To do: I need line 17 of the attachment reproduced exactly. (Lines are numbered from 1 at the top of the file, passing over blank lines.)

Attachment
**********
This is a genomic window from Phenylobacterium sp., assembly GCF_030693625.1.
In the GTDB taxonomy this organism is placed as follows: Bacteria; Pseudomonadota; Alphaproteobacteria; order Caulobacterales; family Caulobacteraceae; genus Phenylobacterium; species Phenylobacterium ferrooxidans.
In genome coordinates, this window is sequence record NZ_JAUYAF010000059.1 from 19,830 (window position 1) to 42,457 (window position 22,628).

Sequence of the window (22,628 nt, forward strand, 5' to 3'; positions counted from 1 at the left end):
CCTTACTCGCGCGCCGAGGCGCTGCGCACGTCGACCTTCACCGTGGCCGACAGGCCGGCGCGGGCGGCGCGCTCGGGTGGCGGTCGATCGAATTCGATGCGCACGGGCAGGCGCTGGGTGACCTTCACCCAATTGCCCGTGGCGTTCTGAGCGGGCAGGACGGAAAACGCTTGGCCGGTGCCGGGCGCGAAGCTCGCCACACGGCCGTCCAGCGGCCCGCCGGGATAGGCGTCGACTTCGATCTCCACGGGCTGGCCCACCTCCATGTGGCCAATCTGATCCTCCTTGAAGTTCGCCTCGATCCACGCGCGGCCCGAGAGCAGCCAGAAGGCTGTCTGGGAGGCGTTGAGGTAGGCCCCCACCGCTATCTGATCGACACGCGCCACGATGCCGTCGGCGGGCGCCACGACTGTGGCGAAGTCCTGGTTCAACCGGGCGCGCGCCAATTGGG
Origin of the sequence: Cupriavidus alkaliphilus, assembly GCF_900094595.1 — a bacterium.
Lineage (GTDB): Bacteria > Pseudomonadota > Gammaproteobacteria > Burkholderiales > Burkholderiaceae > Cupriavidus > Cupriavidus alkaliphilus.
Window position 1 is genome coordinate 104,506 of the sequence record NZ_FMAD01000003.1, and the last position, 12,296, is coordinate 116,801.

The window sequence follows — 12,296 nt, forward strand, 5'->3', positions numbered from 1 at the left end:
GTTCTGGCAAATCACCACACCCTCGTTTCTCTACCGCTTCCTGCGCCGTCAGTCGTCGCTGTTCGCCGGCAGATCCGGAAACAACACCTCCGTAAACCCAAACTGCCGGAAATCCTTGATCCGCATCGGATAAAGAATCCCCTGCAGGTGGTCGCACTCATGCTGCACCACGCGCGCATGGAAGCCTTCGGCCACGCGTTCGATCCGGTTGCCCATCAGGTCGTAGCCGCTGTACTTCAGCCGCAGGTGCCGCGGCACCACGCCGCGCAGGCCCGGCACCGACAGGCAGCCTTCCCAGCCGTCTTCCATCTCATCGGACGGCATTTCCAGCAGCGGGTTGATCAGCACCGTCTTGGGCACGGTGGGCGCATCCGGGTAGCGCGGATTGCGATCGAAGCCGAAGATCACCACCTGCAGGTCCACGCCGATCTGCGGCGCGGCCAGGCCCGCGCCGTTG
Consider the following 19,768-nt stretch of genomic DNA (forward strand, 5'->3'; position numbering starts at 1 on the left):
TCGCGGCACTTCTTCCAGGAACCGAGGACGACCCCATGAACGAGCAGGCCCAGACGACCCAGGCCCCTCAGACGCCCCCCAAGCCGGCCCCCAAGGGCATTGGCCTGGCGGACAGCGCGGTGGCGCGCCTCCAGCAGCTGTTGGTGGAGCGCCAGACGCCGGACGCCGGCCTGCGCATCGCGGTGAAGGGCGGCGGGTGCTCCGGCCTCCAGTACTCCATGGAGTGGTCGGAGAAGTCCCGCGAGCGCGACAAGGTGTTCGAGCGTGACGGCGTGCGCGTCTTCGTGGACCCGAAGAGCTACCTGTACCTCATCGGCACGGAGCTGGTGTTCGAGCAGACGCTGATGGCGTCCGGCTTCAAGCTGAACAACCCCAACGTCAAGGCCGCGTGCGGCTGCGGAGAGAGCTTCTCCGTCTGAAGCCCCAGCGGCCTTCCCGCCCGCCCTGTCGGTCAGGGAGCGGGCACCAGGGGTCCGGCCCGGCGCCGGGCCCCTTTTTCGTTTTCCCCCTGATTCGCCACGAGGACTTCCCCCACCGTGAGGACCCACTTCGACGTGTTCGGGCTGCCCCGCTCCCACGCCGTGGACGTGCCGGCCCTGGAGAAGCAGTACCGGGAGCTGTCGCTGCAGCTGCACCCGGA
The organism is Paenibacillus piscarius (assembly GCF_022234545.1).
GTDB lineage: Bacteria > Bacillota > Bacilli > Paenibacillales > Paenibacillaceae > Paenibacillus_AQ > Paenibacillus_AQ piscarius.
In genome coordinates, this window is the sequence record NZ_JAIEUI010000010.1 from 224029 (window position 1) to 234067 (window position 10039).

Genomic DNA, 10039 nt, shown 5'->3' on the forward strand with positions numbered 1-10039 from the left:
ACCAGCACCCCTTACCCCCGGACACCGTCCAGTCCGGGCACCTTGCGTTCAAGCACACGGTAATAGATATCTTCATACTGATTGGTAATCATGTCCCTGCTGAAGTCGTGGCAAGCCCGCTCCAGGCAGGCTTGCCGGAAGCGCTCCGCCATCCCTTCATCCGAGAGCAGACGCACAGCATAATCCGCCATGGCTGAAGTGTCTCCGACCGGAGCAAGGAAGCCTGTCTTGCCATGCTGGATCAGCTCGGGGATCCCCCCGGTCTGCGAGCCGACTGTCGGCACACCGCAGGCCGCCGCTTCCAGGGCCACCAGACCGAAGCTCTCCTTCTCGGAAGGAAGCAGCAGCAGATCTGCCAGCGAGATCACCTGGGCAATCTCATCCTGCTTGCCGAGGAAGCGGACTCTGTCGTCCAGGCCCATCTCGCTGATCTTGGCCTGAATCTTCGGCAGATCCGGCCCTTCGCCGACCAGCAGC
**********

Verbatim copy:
ACCAGCACCCCTTACCCCCGGACACCGTCCAGTCCGGGCACCTTGCGTTCAAGCACACGGTAATAGATATCTTCATACTGATTGGTAATCATGTCCCTGCTGAAGTCGTGGCAAGCCCGCTCCAGGCAGGCTTGCCGGAAGCGCTCCGCCATCCCTTCATCCGAGAGCAGACGCACAGCATAATCCGCCATGGCTGAAGTGTCTCCGACCGGAGCAAGGAAGCCTGTCTTGCCATGCTGGATCAGCTCGGGGATCCCCCCGGTCTGCGAGCCGACTGTCGGCACACCGCAGGCCGCCGCTTCCAGGGCCACCAGACCGAAGCTCTCCTTCTCGGAAGGAAGCAGCAGCAGATCTGCCAGCGAGATCACCTGGGCAATCTCATCCTGCTTGCCGAGGAAGCGGACTCTGTCGTCCAGGCCCATCTCGCTGATCTTGGCCTGAATCTTCGGCAGATCCGGCCCTTCGCCGACCAGCAGC